The bird surfed its slack branch, its feathers a perfect even blue like it had been powder-coated at the factory. I thought of Pat Nixon, her gleaming dark eyes and ceremonial outfits stiff with laundry starch and beading. Hair dyed the color of whiskey and whipped into an unmoving wave. The bird tested out a short whistle, a lonely midday sound lost in the infinite stretch of irrigation wheels across the highway. Pat Nixon was from Nevada, like me, and like the prim little state bird, so blue against the day. She was a ratted beauty-parlor tough who became first lady. Now we would likely have Rosalynne Carter with her glassy voice and her big blunt friendly face, glowing with charity. It was Pat who moved me. People who are harder to love pose a challenge, and the challenge makes them easier to love. You’re driven to love them. People who want their love easy don’t really want love.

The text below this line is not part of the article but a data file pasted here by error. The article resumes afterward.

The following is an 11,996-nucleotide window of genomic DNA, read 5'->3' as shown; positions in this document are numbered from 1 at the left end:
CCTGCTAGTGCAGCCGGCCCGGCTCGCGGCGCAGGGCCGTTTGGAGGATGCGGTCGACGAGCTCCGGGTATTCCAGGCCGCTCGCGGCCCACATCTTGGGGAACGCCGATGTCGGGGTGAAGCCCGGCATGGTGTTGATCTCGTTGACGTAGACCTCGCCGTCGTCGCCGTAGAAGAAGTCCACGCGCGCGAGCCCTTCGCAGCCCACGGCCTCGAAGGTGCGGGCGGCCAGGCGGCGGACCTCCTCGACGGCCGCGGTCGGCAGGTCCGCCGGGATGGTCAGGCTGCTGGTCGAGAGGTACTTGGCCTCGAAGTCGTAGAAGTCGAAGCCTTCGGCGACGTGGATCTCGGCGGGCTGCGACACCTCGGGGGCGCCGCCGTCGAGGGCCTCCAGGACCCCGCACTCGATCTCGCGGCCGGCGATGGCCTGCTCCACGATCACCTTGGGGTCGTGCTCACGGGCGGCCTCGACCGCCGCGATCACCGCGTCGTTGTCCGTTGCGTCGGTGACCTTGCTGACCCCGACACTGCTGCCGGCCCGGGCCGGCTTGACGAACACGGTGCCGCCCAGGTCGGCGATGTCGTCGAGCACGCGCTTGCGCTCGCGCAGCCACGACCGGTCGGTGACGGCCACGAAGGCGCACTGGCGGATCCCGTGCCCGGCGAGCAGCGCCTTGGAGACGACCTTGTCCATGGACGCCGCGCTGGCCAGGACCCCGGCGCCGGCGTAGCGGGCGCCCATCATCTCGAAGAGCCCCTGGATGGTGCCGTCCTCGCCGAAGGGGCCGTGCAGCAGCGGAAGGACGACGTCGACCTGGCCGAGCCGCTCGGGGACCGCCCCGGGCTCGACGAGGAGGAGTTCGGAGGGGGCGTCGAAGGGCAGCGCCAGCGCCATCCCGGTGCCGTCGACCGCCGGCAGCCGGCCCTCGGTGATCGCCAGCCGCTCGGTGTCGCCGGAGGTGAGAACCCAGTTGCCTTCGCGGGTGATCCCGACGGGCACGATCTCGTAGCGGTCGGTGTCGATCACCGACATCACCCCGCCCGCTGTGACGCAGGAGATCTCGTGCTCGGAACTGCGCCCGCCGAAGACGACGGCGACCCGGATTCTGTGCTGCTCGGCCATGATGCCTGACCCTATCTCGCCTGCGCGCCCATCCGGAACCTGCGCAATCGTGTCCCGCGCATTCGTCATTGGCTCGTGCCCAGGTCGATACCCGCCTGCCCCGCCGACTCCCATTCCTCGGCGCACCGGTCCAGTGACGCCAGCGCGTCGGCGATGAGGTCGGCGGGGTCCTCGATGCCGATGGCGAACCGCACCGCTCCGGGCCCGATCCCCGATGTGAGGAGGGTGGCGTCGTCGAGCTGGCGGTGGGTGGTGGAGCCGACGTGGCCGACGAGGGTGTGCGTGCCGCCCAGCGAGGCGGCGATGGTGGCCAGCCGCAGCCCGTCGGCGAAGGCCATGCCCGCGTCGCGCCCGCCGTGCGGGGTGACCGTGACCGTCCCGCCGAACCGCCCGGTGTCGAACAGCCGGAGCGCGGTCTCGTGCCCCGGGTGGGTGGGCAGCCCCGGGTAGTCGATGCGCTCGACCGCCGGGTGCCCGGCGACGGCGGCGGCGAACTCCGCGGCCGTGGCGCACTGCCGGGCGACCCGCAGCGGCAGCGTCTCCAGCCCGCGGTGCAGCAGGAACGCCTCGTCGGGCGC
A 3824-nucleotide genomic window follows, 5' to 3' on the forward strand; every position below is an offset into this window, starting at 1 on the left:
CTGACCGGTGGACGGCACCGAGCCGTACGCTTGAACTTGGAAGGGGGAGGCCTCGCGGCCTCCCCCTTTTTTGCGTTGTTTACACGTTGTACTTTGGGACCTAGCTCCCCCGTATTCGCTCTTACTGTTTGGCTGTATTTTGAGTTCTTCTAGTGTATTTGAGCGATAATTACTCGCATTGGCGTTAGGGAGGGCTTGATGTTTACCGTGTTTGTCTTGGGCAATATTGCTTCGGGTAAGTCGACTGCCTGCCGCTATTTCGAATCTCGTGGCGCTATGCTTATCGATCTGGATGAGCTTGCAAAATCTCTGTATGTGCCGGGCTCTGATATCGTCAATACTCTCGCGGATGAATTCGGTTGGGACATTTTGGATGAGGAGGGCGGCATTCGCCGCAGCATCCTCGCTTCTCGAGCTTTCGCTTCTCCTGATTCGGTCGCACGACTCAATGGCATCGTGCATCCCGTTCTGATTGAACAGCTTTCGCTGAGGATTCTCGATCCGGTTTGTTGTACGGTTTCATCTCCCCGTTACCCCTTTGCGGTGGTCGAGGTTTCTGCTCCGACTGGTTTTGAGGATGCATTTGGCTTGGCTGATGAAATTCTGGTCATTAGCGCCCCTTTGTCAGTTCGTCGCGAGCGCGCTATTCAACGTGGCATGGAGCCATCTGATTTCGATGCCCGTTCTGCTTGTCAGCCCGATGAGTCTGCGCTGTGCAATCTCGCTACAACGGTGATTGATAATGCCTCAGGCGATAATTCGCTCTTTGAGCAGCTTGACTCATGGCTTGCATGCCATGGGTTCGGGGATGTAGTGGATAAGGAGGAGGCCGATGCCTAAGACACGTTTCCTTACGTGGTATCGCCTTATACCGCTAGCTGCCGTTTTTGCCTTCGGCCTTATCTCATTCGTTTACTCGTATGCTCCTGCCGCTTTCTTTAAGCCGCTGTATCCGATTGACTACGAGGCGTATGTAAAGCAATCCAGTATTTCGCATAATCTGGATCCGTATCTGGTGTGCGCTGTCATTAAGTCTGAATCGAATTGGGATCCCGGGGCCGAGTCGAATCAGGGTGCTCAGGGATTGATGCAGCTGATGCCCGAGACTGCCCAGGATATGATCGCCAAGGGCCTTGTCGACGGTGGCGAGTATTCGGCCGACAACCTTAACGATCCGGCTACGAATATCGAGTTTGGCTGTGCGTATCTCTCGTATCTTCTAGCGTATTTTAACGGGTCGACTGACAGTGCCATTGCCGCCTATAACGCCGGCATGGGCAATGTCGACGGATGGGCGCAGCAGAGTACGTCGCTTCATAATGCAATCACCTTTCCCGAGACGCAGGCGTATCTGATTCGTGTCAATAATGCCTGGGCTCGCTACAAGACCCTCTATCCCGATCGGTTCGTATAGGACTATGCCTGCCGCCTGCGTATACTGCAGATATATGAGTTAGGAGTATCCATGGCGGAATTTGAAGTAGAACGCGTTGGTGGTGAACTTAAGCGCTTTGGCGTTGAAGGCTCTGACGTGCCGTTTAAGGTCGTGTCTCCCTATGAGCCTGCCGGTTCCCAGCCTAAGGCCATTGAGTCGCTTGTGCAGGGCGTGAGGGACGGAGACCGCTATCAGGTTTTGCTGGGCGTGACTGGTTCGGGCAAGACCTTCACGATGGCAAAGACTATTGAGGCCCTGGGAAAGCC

I’m halfway through the novel, it’s working except when I’m not. I’m still hopeful this is the novel that, if it doesn’t break me out of my novel-reading block at least creaks the door open a few inches.
It is frustrating working through that block.